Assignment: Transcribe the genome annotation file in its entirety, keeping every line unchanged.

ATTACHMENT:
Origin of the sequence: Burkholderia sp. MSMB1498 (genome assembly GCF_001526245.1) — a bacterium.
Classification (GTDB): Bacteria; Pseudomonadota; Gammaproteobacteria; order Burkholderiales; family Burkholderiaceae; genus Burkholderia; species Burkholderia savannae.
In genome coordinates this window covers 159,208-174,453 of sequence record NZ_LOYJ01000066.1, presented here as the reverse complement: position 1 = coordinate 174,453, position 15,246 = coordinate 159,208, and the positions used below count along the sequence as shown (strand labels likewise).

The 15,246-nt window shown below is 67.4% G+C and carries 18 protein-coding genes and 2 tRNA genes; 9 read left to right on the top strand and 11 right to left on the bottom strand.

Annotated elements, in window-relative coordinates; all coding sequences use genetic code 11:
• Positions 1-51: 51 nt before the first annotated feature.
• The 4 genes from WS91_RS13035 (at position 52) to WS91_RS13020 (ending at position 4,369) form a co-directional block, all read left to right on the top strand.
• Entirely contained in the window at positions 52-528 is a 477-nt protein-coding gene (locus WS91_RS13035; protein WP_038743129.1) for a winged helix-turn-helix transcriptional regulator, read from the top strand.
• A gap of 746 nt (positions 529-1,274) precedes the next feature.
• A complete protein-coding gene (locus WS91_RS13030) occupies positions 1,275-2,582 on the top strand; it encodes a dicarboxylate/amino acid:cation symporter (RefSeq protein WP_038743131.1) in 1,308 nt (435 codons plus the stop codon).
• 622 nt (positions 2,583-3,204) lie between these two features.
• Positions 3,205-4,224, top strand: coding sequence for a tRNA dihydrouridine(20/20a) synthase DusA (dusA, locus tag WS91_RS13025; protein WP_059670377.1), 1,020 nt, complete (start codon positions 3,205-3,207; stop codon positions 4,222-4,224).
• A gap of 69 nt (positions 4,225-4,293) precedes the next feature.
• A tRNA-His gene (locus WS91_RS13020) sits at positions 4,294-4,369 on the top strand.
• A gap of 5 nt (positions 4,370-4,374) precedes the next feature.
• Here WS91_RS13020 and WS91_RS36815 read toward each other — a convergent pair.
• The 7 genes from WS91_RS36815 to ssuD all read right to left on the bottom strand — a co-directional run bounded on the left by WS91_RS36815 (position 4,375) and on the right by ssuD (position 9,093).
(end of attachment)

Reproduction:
Origin of the sequence: Burkholderia sp. MSMB1498 (genome assembly GCF_001526245.1) — a bacterium.
Classification (GTDB): Bacteria; Pseudomonadota; Gammaproteobacteria; order Burkholderiales; family Burkholderiaceae; genus Burkholderia; species Burkholderia savannae.
In genome coordinates this window covers 159,208-174,453 of sequence record NZ_LOYJ01000066.1, presented here as the reverse complement: position 1 = coordinate 174,453, position 15,246 = coordinate 159,208, and the positions used below count along the sequence as shown (strand labels likewise).

The 15,246-nt window shown below is 67.4% G+C and carries 18 protein-coding genes and 2 tRNA genes; 9 read left to right on the top strand and 11 right to left on the bottom strand.

Annotated elements, in window-relative coordinates; all coding sequences use genetic code 11:
• Positions 1-51: 51 nt before the first annotated feature.
• The 4 genes from WS91_RS13035 (at position 52) to WS91_RS13020 (ending at position 4,369) form a co-directional block, all read left to right on the top strand.
• Entirely contained in the window at positions 52-528 is a 477-nt protein-coding gene (locus WS91_RS13035; protein WP_038743129.1) for a winged helix-turn-helix transcriptional regulator, read from the top strand.
• A gap of 746 nt (positions 529-1,274) precedes the next feature.
• A complete protein-coding gene (locus WS91_RS13030) occupies positions 1,275-2,582 on the top strand; it encodes a dicarboxylate/amino acid:cation symporter (RefSeq protein WP_038743131.1) in 1,308 nt (435 codons plus the stop codon).
• 622 nt (positions 2,583-3,204) lie between these two features.
• Positions 3,205-4,224, top strand: coding sequence for a tRNA dihydrouridine(20/20a) synthase DusA (dusA, locus tag WS91_RS13025; protein WP_059670377.1), 1,020 nt, complete (start codon positions 3,205-3,207; stop codon positions 4,222-4,224).
• A gap of 69 nt (positions 4,225-4,293) precedes the next feature.
• A tRNA-His gene (locus WS91_RS13020) sits at positions 4,294-4,369 on the top strand.
• A gap of 5 nt (positions 4,370-4,374) precedes the next feature.
• Here WS91_RS13020 and WS91_RS36815 read toward each other — a convergent pair.
• The 7 genes from WS91_RS36815 to ssuD all read right to left on the bottom strand — a co-directional run bounded on the left by WS91_RS36815 (position 4,375) and on the right by ssuD (position 9,093).